Key was a founding member and active leader of the American Colonization Society and its predecessor, the influential Maryland branch, the primary goal of which was to send free African-Americans back to Africa. However, he was removed from the board in 1833 as its policies shifted toward abolitionist.
Anti-abolitionist
Key used his position as U.S. Attorney to suppress abolitionists. In 1833, he secured a grand jury indictment against Benjamin Lundy, editor of the anti-slavery publication, the Genius of Universal Emancipation, and his printer, William Greer, for libel after Lundy published an article that declared, “There is neither mercy nor justice for colored people in this district [of Columbia]”. Lundy’s article, Key said in the indictment, “was intended to injure, oppress, aggrieve, and vilify the good name, fame, credit & reputation of the Magistrates and constables” of Washington. Lundy left town rather than face trial; Greer was acquitted. In August 1836, Key agreed to prosecute botanist and doctor Reuben Crandall, brother of controversial Connecticut school teacher Prudence Crandall, who had recently moved to the national capital. Key secured an indictment for “seditious libel” after two marshals (who operated as slave catchers in their off hours) found Crandall had a trunk full of anti-slavery publications in his Georgetown residence, five days after the Snow Riot, caused by rumors that a mentally ill slave had attempted to kill an elderly white woman. In an April 1837 trial that attracted nationwide attention, Key charged that Crandall’s actions instigated slaves to rebel. Crandall’s attorneys acknowledged he opposed slavery, but denied any intent or actions to encourage rebellion. Key, in his final address to the jury said:
“Are you willing, gentlemen, to abandon your country, to permit it to be taken from you, and occupied by the abolitionist, according to whose taste it is to associate and amalgamate with the negro? Or, gentlemen, on the other hand, are there laws in this community to defend you from the immediate abolitionist, who would open upon you the floodgates of such extensive wickedness and mischief?”
A jury acquitted Crandall.
This defeat, as well as family tragedies in 1835, diminished Key’s political ambition. He resigned as district attorney in 1840. He remained a staunch proponent of African colonization and a strong critic of the antislavery movement until his death.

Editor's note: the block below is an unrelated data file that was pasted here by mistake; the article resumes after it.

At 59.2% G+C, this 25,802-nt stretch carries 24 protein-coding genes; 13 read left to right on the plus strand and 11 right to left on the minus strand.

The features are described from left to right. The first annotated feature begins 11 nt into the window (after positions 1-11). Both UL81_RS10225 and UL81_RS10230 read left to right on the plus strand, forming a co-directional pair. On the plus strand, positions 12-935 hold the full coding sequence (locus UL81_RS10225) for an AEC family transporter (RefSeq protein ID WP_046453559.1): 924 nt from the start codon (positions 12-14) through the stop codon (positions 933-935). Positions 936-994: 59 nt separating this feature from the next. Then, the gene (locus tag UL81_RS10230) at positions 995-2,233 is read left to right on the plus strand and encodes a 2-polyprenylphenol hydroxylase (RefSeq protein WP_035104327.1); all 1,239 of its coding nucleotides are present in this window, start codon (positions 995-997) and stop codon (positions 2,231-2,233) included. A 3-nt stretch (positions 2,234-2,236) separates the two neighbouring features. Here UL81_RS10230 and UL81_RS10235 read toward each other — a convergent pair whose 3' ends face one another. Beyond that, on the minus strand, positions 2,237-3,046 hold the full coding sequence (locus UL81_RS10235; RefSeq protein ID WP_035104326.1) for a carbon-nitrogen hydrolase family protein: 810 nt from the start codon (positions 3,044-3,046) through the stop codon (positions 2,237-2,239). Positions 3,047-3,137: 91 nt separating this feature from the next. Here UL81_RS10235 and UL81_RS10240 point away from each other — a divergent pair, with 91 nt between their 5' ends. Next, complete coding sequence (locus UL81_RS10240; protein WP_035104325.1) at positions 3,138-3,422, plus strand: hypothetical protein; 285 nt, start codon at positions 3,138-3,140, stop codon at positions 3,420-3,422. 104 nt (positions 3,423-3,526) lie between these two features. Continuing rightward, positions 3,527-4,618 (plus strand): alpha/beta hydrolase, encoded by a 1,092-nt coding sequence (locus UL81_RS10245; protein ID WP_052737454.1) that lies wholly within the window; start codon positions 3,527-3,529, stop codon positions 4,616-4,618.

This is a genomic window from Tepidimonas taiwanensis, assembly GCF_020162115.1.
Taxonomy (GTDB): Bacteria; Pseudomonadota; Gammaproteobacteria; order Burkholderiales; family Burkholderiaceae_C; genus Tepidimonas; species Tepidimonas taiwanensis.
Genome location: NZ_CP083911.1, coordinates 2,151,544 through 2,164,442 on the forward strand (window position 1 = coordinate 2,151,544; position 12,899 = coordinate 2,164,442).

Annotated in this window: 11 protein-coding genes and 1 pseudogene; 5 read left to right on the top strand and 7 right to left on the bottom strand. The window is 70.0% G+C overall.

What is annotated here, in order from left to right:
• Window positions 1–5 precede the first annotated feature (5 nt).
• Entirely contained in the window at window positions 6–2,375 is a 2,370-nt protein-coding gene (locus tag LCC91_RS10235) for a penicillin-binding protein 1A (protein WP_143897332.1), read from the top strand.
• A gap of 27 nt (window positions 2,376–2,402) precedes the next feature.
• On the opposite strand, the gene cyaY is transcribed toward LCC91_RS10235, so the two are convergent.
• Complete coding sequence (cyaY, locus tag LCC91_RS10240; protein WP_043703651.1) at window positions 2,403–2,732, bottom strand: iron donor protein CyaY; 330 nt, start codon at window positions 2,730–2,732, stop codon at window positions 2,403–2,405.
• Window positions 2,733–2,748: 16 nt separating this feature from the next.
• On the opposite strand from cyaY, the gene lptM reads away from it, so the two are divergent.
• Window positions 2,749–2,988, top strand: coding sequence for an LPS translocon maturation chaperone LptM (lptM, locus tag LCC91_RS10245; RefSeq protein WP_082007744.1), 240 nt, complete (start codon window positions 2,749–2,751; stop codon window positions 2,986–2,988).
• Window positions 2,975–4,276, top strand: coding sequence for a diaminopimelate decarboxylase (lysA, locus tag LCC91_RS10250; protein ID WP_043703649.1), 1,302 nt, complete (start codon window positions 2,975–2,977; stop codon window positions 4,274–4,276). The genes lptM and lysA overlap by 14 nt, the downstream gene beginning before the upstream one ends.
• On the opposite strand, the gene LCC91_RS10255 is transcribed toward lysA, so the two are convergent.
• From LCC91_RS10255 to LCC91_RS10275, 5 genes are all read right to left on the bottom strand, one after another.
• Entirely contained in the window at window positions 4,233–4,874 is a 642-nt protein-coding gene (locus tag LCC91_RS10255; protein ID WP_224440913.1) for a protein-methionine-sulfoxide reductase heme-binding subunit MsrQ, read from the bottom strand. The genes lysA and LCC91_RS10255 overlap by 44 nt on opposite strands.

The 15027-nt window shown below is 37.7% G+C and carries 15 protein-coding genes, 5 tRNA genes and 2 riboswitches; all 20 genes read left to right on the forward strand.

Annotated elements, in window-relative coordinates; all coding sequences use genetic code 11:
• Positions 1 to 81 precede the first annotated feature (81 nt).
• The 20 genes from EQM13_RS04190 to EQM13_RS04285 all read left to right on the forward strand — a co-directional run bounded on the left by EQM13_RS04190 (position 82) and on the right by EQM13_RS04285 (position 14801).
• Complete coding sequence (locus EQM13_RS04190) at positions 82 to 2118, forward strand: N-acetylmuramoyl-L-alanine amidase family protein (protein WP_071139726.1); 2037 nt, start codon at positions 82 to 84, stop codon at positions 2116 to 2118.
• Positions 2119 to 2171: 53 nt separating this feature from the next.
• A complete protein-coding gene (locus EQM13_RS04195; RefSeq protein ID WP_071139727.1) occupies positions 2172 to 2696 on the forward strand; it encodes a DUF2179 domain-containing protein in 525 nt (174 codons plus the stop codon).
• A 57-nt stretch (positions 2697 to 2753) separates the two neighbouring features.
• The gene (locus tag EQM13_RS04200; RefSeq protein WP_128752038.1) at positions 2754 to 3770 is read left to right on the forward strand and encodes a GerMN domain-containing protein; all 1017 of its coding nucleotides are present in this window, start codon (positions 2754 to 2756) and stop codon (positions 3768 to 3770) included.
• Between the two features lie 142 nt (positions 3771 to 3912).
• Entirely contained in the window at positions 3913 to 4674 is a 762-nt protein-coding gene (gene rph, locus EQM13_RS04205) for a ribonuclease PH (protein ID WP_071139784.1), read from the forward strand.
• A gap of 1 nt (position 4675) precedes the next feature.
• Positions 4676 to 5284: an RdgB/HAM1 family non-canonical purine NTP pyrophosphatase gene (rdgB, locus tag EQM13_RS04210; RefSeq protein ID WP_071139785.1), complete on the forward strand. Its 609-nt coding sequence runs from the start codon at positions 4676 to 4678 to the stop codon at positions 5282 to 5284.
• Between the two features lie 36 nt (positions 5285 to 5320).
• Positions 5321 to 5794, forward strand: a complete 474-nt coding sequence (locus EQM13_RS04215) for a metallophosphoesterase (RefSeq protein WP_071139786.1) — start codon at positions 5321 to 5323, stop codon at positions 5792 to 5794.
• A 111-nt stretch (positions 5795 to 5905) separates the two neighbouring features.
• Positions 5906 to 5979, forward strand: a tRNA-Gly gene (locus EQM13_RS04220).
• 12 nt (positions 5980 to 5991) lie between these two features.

Religion
Key was a devout and prominent Episcopalian. In his youth, he almost became an Episcopal priest rather than a lawyer. Throughout his life he sprinkled biblical references in his correspondence. He was active in All Saints Parish in Frederick, Maryland, near his family’s home. He also helped found or financially support several parishes in the new national capital, including St. John’s Church in Georgetown and Christ Church in Alexandria.
From 1818 until his death in 1843, Key was associated with the American Bible Society. He successfully opposed an abolitionist resolution presented to that group around 1838.
Key also helped found two Episcopal seminaries, one in Baltimore and the other across the Potomac River in Alexandria, Virginia (the Virginia Theological Seminary). Key also published a prose work called The Power of Literature, and Its Connection with Religion in 1834.
Death and legacy

The Howard family vault at Saint Paul’s Cemetery, Baltimore, Maryland.
On January 11, 1843, Key died at the home of his daughter Elizabeth Howard in Baltimore from pleurisy at age 63. He was initially interred in Old Saint Paul’s Cemetery in the vault of John Eager Howard but in 1866, his body was moved to his family plot in Frederick at Mount Olivet Cemetery.
The Key Monument Association erected a memorial in 1898 and the remains of both Francis Scott Key and his wife, Mary Tayloe Lloyd, were placed in a crypt in the base of the monument.
Despite several efforts to preserve it, the Francis Scott Key residence was ultimately dismantled in 1947. The residence had been located at 3516–18 M Street in Georgetown.
Though Key had written poetry from time to time, often with heavily religious themes, these works were not collected and published until 14 years after his death. Two of his religious poems used as Christian hymns include “Before the Lord We Bow” and “Lord, with Glowing Heart I’d Praise Thee”.
In 1806, Key’s sister, Anne Phoebe Charlton Key, married Roger B. Taney, who would later become Chief Justice of the United States. In 1846 one daughter, Alice, married U.S. Senator George H. Pendleton[30] and another, Ellen Lloyd, married Simon F. Blunt. In 1859 Key’s son Philip Barton Key II was shot and killed by Daniel Sickles‍ (‌a U.S. Representative from New York who would serve as a general in the American Civil War‍) after he discovered that Philip Barton Key was having an affair with his wife. Sickles was acquitted in the first use of the temporary insanity defense. In 1861 Key’s grandson Francis Key Howard was imprisoned in Fort McHenry with the Mayor of Baltimore George William Brown and other locals deemed pro-South.
Key was a distant cousin and the namesake of F. Scott Fitzgerald, whose full name was Francis Scott Key Fitzgerald. His direct descendants include geneticist Thomas Hunt Morgan, guitarist Dana Key, and American fashion designer and socialite Pauline de Rothschild.